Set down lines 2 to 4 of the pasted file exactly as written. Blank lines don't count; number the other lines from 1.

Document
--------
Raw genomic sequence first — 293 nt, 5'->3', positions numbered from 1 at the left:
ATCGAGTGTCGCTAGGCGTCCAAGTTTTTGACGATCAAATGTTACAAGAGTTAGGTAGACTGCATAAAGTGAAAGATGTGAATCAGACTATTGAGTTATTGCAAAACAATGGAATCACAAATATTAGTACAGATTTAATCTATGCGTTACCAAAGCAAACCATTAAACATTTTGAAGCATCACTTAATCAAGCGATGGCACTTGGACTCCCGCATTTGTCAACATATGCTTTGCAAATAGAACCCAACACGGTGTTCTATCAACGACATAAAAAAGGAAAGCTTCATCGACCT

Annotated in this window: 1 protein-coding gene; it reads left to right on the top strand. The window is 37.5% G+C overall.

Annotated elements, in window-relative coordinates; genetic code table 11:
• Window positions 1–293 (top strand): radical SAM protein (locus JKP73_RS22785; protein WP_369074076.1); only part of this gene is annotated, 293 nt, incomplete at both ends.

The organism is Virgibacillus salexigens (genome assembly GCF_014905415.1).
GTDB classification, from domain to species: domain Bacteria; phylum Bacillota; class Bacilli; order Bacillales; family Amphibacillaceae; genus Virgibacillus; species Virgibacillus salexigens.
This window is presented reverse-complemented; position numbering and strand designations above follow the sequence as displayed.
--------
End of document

ATCGAGTGTCGCTAGGCGTCCAAGTTTTTGACGATCAAATGTTACAAGAGTTAGGTAGACTGCATAAAGTGAAAGATGTGAATCAGACTATTGAGTTATTGCAAAACAATGGAATCACAAATATTAGTACAGATTTAATCTATGCGTTACCAAAGCAAACCATTAAACATTTTGAAGCATCACTTAATCAAGCGATGGCACTTGGACTCCCGCATTTGTCAACATATGCTTTGCAAATAGAACCCAACACGGTGTTCTATCAACGACATAAAAAAGGAAAGCTTCATCGACCT

Annotated in this window: 1 protein-coding gene; it reads left to right on the top strand. The window is 37.5% G+C overall.

Annotated elements, in window-relative coordinates; genetic code table 11: